His father was a follower of the Omi Brotherhood, founded by William Merrell Vories, a missionary that had stayed in Japan through the 1930s and 1940s, becoming a naturalized Japanese citizen and swearing an oath to the Emperor. Okabayashi became disillusioned with the Omi Brotherhood and found socialism and folk music. (Pause here and listen to Okabayashi Nobuyasa playing “Sanya Blues,” a ballad about living down and out in a Tokyo neighborhood known for its flophouses and for its pitched battles between union organizers and organized crime.)
He became a star among the students of ‘68. His songs were the soundtrack of the labor movement and the occupation of the universities. The movement burned itself out. Okabayashi burned himself out. The spirit of ‘68 faded. Okabayashi started a rock band.
Zhang wrote frequently about Okabayashi. The two men met in 1984 or 1985, following Zhang’s publication in a Japanese journal of an essay—"A Hopeless Avant-garde"—on Okabayashi and political art. In another essay from around that time—"Singers are like Guerrillas"—Zhang Chengzhi reminisces about Okabayashi singing his daughter to sleep. He was disappointed that Zhang Chengzhi had abandoned explicitly political music.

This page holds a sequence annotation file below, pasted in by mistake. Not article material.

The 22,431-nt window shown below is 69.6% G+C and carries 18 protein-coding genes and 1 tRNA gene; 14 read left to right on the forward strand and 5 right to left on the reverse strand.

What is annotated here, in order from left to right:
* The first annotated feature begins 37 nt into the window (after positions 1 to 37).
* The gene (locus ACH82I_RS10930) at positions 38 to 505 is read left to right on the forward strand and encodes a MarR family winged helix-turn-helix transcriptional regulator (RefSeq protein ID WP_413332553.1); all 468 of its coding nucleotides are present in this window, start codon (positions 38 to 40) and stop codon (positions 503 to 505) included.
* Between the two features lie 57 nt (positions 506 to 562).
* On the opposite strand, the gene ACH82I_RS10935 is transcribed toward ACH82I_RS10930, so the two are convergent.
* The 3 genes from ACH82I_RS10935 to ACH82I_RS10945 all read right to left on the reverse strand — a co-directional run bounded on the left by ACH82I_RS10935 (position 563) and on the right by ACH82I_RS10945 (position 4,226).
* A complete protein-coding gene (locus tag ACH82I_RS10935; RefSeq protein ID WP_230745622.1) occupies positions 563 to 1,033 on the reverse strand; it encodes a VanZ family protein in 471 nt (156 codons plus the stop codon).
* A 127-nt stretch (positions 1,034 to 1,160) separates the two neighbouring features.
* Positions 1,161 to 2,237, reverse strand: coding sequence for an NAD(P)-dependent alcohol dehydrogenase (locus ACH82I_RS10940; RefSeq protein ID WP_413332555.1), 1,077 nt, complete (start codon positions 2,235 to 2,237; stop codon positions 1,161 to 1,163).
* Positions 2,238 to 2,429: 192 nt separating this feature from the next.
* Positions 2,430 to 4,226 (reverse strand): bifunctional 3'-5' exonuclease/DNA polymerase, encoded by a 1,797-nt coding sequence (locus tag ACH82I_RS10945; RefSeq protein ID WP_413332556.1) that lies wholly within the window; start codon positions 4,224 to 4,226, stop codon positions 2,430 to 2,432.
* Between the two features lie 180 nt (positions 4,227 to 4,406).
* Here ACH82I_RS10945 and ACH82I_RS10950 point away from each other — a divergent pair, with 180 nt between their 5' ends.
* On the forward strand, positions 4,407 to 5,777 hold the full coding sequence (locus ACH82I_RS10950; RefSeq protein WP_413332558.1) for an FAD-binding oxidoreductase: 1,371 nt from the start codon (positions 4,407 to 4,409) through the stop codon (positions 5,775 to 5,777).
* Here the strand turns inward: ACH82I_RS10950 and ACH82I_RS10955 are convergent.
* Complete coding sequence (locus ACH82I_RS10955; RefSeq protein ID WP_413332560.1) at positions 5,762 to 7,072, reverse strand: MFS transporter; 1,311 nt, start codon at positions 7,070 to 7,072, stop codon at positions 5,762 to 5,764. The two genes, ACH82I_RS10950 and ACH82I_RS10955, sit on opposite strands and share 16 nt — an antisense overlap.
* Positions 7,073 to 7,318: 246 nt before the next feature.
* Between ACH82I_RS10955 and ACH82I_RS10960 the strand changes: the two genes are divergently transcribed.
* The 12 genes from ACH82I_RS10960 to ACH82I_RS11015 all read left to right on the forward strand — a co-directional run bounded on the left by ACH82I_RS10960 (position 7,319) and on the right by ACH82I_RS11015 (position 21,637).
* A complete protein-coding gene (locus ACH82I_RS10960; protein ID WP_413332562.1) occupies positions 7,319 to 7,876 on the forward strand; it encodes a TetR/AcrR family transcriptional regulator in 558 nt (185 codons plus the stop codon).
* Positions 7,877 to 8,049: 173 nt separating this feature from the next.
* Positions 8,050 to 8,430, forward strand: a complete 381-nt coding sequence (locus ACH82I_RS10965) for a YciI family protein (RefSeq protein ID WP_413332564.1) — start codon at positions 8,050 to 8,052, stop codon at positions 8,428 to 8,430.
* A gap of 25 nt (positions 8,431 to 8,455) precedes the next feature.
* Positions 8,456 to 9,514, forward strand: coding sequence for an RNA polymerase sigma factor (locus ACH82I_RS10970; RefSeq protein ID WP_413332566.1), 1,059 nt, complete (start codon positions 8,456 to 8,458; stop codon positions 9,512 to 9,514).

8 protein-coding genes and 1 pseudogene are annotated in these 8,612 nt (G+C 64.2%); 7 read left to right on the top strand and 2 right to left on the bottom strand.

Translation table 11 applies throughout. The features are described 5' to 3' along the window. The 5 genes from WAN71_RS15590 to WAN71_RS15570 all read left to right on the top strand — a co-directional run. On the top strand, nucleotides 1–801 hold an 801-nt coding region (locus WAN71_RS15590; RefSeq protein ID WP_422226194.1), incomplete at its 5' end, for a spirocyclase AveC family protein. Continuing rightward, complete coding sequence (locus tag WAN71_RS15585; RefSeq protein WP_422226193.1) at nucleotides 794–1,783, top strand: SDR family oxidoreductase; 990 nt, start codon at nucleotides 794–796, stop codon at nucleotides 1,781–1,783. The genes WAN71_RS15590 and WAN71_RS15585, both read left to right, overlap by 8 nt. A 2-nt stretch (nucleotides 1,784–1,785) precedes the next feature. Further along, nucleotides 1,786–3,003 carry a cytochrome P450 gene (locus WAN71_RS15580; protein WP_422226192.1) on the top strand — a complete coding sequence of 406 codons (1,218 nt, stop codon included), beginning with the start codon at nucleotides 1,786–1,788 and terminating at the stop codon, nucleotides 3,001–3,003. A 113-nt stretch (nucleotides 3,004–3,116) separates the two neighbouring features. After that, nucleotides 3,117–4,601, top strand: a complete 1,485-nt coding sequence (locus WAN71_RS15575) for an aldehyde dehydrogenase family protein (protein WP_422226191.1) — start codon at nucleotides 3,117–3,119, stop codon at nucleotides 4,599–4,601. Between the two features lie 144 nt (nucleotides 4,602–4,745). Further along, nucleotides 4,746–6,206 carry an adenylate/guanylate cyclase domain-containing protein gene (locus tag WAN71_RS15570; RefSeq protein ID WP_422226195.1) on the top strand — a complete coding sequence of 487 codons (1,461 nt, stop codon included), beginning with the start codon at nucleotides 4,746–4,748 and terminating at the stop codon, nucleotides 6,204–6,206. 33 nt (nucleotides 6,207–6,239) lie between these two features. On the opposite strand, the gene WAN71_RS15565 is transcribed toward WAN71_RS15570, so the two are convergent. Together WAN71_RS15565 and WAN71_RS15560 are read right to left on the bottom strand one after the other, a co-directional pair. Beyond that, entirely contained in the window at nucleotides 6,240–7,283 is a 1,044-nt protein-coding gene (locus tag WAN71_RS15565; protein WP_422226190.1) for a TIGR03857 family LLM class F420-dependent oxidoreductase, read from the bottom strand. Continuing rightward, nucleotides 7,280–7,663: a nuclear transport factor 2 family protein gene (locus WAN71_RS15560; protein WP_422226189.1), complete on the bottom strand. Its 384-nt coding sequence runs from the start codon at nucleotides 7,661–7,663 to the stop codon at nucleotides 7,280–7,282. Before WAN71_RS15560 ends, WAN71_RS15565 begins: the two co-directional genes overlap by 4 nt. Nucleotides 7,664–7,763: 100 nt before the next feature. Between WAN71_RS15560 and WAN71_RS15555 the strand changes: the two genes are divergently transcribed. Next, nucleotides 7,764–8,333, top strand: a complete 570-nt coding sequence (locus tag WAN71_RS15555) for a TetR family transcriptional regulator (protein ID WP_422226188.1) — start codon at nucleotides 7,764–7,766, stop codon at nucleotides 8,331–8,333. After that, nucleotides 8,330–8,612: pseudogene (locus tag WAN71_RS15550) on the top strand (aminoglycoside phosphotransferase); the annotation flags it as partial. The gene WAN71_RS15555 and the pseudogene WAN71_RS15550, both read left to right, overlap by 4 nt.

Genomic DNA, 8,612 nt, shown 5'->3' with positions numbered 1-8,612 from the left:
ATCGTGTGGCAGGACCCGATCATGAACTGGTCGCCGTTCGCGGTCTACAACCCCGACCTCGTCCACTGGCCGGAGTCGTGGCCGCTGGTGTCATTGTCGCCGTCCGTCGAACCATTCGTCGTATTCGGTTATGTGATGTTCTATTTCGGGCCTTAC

By the end of the 1970s, Okabayashi Nobuyasu had moved on to singing and writing enka, the national ballad form.
Enka is not ancient. It’s not essentially Japanese, either. Its use of pentatonic minor scale gives it a now characteristically Japanese sound, but you can hear within it borrowings from global popular music of the 1920s to 1940s (that includes Chinese and Korean pop music, American jazz, etc.). It’s lyrically heavy on emotional pain and doomed romance. After the war, enka was unfashionable.
If anyone could be chosen to represent the artform in the postwar period, it would be Misora Hibari. (Pause here and listen to Misora Hibari singing “Matsuri Mambo,” detailing a raucous Asakusa festival scene.)
It was reading about Okabayashi because of Zhang Chengzhi that led me to pay attention to Misora Hibari.
I found a video of them—Okabayashi and Misora Hibari—on a studio stage sometime in the late 1970s. He was respectful and quiet. She was sad and glassy-eyed. They sang one of the songs—"Floating on the Wind"—together that he had written for her. (Pause here and listen to Misora Hibari singing Okabayashi’s “Moon on the Night Train.”)
Misora Hibari was the symbol of the national ballad form. She got her start as a child singer in the 1940s and went on to become the voice of postwar nostalgia.
Alan Tansman explains what enka and Misora Hibari in particular represented: